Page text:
Maine’s renewable energy landscape is poised for big changes. Legislation passed into law in June establishes greenhouse gas emission reduction targets and an ambitious renewable portfolio standard. In this interview, Dylan Voorhees, climate and clean energy director of the Natural Resources Council of Maine, explains what the new laws mean for the state, and what brought about the shift in policy.
On June 26th, Governor Janet Mills signed new legislation to broaden customer access to net metering (known in Maine as net energy billing) and to promote distributed energy generation, including through competitive procurements for long-term contracts with the state’s transmission and distribution utilities.
The Green New Deal that some Democrats are now championing is unlike anything this country has ever done before. But scientists have been studying policies like these for decades. And their research can tell us a bit about what might happen if we pass this sweeping new vision for climate action and economic equality.
The Green New Deal means different things to different people. In some ways, that’s part of its appeal. On the other hand, a Green New Deal can’t mean anything anyone wants it to, or it will come to mean nothing at all.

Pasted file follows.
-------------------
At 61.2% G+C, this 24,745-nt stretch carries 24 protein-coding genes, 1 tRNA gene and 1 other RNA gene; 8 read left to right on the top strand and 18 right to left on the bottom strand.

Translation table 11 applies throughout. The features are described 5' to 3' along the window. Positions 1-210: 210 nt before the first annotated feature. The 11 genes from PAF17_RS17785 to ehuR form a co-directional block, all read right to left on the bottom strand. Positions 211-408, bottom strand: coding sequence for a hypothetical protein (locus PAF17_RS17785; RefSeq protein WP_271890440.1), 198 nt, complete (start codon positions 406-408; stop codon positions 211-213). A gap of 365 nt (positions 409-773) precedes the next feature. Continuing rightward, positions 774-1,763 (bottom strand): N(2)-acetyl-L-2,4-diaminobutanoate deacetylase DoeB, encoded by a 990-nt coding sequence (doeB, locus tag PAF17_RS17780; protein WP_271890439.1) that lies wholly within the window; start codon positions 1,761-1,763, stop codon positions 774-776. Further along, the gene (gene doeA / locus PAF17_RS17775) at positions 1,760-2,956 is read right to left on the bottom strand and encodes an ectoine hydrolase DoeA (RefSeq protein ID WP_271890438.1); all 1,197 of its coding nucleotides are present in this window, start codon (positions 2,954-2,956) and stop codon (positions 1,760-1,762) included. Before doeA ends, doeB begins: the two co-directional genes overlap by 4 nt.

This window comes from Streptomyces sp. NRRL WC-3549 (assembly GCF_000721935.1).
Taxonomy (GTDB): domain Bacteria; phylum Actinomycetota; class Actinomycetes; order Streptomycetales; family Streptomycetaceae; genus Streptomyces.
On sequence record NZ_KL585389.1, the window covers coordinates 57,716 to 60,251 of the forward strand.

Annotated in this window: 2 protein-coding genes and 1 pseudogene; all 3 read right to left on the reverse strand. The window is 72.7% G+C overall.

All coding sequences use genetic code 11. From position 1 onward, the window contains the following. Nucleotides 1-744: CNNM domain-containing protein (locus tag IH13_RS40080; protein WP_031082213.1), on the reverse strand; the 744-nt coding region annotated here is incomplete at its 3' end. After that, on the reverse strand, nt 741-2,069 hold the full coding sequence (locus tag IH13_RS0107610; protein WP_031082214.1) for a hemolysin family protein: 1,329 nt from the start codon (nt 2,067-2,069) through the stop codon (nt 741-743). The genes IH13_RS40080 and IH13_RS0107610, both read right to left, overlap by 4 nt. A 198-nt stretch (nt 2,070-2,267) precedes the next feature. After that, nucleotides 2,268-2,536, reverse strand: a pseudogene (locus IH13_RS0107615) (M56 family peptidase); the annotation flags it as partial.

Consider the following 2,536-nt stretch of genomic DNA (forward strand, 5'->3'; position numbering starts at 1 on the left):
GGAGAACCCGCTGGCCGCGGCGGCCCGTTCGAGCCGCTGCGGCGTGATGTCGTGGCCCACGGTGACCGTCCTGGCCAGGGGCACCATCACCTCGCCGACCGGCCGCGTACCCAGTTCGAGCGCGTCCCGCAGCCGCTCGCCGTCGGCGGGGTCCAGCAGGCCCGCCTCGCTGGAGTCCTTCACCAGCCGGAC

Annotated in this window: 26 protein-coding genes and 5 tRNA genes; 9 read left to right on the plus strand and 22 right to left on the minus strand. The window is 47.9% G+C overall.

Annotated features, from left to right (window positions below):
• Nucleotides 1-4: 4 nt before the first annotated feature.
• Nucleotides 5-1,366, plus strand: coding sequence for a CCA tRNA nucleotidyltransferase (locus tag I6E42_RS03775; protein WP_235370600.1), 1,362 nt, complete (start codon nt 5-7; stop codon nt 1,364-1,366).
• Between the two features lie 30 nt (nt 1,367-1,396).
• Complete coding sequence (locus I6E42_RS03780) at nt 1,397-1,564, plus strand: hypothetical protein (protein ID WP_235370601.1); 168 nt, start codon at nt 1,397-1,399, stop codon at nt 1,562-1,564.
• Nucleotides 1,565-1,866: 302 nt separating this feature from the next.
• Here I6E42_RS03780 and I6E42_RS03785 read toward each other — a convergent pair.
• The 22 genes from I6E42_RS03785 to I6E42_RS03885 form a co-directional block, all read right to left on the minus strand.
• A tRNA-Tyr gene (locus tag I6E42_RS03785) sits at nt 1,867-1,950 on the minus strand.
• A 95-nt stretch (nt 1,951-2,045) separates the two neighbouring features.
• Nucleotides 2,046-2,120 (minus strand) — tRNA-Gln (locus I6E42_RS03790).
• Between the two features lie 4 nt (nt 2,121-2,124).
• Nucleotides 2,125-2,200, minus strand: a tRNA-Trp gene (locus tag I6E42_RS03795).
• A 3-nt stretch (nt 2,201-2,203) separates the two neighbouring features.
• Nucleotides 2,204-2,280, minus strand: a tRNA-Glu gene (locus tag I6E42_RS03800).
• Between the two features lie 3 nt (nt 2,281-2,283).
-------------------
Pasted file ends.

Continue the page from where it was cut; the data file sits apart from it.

Vastly higher clean energy targets are essential to empower the international community to make the leap to a sustainable future, according to Richard Heinberg, coauthor of “Our Renewable Future: Laying the Path for One Hundred Percent Clean Energy.” In this interview, he delves into the practical challenges involved in the global transition to renewable power sources.
Developers in the United States believe that there is still room to maintain an adequate level of return for their power-purchase agreements (PPAs). Electricity prices in recent years have plummeted both for PPAs and in the wholesale market. Even so, developers believe that they can benefit from the expected decrease in capital costs and the increasing clean energy interest from companies.
Companies increasingly want to pay a fixed subscription fee for a range of products, from efficiency upgrades to their entire energy packages. "Private utility" models have emerged due to the growing power-sector trend of Energy as a Service (EaaS).
Solar Power Rocks, the nation's most comprehensive source of information for homeowners about state and national solar policy, incentives and estimates, has released its 2019 State Solar Power Rankings Report.